PICC Line home care for caregivers

PICC Line home care for caregivers

Bleeding, air bubbles, and difficulty flushing are just a few of the problems that caregivers may face with PICC line home care.

Below are some of the most frequent PICC line problems with suggestions to help you if you run into difficulty with managing a person’s PICC line (Peripherally Inserted Central Catheter).

Remember to always wash your hands before you do anything with your PICC line, IV tubing, or dressing.

Caregivers should be taught to perform PICC line care by a member of their health care team (i.e. home health nurse) prior to managing a PICC line.

Remember to always wash your hands before you do anything with your PICC line, IV tubing, or dressing.

Blood in PICC line tubing

This may be caused by the person bending their arm or lifting. A small amount of blood in the tubing is not an emergency. Try having the person lie down or repositioning their arm. Make sure the IV tubing is not clamped and that the medication bag is not empty. Make sure all of the connections are tight and that the IV is not leaking. If you are a home caregiver and still see blood in the PICC line tubing, stop the infusion and call your home health nurse.

Air bubble in PICC line tubing

PICC line air bubbles may occur naturally from the medication. A small air bubble is not harmful. If there is a large amount of air in the PICC line tubing, stop the infusion and call the nurse.

Resistance felt when flushing a PICC line

Resistance may happen when a PICC line may be clamped or kinked. First, look for and straighten any kinks or twists. If the PICC has clamps, make sure they are all open. Call your nurse if this does not solve the issue.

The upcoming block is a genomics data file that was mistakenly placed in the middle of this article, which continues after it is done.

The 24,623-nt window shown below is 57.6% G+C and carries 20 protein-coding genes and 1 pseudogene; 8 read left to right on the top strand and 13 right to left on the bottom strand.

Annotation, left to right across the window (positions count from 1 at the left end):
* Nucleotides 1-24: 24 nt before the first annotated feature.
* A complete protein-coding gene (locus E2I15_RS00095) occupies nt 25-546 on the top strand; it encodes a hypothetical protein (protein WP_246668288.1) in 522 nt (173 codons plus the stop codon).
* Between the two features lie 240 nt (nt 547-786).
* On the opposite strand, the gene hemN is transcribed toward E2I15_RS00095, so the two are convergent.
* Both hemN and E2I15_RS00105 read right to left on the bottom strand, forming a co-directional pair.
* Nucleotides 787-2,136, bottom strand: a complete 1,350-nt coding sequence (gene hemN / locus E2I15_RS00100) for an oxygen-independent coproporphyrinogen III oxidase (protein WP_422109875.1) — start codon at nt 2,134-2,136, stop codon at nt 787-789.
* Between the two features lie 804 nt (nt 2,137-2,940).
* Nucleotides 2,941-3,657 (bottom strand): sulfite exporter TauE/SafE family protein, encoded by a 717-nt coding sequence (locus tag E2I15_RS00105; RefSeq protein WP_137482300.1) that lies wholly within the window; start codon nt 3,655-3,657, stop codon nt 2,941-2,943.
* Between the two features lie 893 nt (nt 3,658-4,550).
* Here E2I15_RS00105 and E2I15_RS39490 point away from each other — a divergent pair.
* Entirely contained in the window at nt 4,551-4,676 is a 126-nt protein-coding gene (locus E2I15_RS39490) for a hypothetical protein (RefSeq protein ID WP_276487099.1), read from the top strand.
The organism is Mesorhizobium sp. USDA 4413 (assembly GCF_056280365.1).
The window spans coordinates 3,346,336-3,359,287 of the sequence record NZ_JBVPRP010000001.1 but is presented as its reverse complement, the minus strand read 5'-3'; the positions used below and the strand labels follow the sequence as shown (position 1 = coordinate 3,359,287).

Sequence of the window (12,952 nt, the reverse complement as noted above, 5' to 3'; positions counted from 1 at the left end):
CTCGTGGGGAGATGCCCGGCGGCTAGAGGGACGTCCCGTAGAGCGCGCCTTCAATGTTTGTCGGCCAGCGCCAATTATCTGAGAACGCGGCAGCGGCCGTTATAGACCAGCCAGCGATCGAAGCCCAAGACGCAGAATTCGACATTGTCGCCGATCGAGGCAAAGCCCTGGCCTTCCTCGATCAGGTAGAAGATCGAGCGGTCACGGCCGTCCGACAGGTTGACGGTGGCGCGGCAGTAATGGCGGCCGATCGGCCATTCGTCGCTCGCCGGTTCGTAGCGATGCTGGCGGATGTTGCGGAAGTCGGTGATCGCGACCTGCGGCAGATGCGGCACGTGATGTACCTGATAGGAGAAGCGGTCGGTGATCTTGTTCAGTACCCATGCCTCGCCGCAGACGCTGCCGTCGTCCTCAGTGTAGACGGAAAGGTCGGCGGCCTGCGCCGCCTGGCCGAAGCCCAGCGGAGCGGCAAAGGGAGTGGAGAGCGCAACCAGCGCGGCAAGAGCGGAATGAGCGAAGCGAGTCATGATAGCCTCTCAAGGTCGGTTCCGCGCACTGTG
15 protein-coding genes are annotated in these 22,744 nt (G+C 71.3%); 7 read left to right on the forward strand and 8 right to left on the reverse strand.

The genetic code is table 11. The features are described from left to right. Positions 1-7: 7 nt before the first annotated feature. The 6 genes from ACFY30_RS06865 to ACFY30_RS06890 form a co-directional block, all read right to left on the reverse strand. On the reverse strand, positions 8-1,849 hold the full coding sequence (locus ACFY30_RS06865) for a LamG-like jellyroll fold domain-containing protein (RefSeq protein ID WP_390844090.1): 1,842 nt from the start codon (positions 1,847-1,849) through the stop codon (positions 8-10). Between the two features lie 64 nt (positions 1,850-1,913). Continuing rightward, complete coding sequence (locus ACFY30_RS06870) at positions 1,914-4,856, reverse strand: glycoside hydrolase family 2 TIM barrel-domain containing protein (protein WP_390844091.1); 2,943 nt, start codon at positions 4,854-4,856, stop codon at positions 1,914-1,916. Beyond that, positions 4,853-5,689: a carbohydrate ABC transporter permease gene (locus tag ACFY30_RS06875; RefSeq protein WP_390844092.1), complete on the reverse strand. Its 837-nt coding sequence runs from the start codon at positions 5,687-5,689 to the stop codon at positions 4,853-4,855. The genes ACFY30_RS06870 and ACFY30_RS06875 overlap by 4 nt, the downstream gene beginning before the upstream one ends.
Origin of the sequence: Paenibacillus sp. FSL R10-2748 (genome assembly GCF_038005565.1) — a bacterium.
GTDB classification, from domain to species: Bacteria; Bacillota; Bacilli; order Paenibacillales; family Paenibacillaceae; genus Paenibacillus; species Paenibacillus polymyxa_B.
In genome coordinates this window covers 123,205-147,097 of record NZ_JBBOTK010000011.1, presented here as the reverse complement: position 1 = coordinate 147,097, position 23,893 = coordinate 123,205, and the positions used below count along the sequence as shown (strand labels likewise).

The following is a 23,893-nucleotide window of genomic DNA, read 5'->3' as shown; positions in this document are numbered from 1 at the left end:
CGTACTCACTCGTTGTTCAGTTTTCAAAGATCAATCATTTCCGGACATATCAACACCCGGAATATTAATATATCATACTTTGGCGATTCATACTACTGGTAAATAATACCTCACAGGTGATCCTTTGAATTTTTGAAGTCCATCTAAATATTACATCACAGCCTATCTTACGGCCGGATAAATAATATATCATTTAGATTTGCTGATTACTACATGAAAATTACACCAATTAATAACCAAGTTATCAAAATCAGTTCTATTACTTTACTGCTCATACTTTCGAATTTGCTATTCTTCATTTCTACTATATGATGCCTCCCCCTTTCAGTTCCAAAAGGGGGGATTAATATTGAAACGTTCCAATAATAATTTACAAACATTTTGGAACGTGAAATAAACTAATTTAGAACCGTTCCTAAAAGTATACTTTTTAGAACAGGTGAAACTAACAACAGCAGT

You cannot draw blood back into the syringe before flushing PICC line

Again, first straighten any kinks or twists. If the PICC line has clamps, make sure they are all open. Ask the person in your care to cough; bearing down, raise their arm and reposition. Attempt again to draw blood back into the syringe. If you are still unable to draw blood back into the syringe before flushing the PICC line, DO NOT use the PICC and call the nurse.

PICC line tubing outside of the body is longer than it was before

This may indicate that the catheter has moved. Do not use the PICC. Tape the catheter in place, and call your nurse.

PICC line falls or is pulled out by mistake

This means that the central line is not in the skin anymore. Call your nurse immediately. Apply pressure to the exit site with a sterile gauze dressing for at least 5 minutes, or as long as it is bleeding. Tape gauze in place.

Injection cap falls off or is missing from the end of PICC line

The injection cap is likely either not tight enough, or the cap has cracked. If the PICC line has a clamp, make sure that the clamp is closed. Next, clean the end of the PICC with an alcohol pad, scrubbing vigorously. Allow the alcohol to dry for at least 30 seconds. Then, screw a new injection cap securely onto the open end of the catheter. If you do not have a new injection cap, cover the catheter end with sterile gauze. Lastly, tape the gauze into place. Call your nurse if you are unsure or to have the PICC line double-checked.

There’s a hole or crack in the catheter (or PICC line is accidentally cut)

If the PICC line has a hole, is cracked, or is accidentally cut, it is damaged. Immediately clamp or pinch the tubing by folding the catheter between the damage and where the PICC enters the person’s body. Next, cover the hole, crack, or open end with a sterile gauze. Lastly, tape the gauze in place. Immediately go to the nearest Emergency Room or call 911.

You might also like our Elizz article entitled Urinary Catheter Care Tips for Caregivers.

At Elizz, we provide caregiver support for you and home care services for those who depend on you. Elizz is a Canadian company powered by Saint Elizabeth, a national not-for-profit health care organization that has been caring for Canadians since 1908. 

 

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